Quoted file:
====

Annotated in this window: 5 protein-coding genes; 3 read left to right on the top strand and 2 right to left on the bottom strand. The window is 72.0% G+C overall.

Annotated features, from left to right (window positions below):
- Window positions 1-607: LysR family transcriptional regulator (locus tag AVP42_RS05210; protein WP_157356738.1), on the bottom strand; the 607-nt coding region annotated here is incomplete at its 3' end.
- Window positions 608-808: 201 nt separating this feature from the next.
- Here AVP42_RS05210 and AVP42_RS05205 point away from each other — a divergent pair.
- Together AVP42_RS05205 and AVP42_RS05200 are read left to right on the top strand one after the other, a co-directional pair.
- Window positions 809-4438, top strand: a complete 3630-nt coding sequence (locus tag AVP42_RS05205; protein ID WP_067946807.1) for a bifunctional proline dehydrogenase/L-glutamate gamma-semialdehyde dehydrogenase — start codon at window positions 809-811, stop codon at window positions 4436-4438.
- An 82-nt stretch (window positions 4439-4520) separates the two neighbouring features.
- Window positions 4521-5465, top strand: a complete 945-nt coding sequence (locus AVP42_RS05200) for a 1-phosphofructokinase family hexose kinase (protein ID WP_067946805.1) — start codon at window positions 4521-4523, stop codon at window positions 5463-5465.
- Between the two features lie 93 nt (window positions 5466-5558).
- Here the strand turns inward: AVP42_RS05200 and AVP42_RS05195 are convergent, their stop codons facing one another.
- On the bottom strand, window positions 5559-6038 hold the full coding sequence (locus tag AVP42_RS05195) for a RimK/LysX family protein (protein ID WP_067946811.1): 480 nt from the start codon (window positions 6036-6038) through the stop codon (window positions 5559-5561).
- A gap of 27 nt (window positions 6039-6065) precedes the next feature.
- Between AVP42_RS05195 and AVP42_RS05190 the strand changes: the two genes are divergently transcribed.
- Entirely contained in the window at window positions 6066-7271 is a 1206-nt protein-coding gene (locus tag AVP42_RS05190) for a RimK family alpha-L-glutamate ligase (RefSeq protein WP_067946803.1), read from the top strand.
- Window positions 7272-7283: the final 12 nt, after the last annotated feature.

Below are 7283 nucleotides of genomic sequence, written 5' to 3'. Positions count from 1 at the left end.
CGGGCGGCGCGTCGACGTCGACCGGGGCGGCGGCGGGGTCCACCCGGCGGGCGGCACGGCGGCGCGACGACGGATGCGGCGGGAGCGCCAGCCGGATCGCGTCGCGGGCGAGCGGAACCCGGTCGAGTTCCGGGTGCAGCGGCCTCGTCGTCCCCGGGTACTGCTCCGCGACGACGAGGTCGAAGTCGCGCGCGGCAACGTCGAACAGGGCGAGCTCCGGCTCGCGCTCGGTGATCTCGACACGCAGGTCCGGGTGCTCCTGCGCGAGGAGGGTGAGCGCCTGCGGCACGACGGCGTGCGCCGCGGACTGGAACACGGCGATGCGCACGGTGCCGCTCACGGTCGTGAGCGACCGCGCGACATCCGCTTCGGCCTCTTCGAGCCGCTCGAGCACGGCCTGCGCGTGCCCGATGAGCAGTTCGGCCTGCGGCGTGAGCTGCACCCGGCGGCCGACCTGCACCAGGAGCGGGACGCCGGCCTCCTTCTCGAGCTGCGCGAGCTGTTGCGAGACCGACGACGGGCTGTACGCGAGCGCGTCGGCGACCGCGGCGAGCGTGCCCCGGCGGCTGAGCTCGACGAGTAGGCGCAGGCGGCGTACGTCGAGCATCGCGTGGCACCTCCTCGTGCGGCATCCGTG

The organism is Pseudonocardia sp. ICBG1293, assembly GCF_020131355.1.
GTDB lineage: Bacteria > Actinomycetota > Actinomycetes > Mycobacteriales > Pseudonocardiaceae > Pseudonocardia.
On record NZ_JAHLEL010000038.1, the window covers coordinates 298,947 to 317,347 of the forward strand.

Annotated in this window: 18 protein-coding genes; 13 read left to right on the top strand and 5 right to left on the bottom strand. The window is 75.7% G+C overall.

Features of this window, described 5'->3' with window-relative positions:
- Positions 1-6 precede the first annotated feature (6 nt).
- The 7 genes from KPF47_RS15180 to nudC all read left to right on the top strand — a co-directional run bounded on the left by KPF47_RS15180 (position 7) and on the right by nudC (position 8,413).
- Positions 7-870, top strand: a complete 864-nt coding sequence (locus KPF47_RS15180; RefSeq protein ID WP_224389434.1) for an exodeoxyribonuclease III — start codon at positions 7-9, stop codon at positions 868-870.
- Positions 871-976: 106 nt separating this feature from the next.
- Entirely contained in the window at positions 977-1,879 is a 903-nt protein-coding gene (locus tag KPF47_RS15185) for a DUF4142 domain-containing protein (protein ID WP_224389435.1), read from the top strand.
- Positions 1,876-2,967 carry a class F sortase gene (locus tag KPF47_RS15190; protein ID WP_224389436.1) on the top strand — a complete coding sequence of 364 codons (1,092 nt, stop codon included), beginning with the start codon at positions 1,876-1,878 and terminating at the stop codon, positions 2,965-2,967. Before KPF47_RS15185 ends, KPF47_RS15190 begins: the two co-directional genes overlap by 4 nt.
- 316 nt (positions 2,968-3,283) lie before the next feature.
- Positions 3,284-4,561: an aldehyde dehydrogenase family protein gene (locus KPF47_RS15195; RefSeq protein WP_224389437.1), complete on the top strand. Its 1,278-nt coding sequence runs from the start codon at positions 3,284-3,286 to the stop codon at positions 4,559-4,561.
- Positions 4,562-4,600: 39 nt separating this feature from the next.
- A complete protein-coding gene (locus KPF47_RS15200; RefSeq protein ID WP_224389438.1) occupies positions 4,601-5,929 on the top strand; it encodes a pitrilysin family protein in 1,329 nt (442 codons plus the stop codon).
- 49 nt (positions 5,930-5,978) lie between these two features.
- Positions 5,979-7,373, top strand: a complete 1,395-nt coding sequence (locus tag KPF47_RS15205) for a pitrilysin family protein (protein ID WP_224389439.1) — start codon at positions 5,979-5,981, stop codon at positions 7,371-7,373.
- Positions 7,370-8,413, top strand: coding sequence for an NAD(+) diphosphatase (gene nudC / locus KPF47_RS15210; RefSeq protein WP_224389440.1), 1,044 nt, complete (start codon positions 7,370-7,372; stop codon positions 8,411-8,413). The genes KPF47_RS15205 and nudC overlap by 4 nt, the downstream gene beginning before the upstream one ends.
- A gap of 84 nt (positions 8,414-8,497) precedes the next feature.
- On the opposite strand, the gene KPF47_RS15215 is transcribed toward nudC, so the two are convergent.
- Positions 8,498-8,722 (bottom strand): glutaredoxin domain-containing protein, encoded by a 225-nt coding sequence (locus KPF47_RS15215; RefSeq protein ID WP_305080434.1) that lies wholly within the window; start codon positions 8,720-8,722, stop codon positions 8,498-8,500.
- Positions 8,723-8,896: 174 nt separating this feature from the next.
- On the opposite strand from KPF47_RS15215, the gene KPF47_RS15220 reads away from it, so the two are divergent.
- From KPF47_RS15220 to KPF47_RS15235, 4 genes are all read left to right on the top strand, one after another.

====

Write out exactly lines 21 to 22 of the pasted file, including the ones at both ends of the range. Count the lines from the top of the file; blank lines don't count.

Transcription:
On record NZ_JAHLEL010000038.1, the window covers coordinates 298,947 to 317,347 of the forward strand.

Annotated in this window: 18 protein-coding genes; 13 read left to right on the top strand and 5 right to left on the bottom strand. The window is 75.7% G+C overall.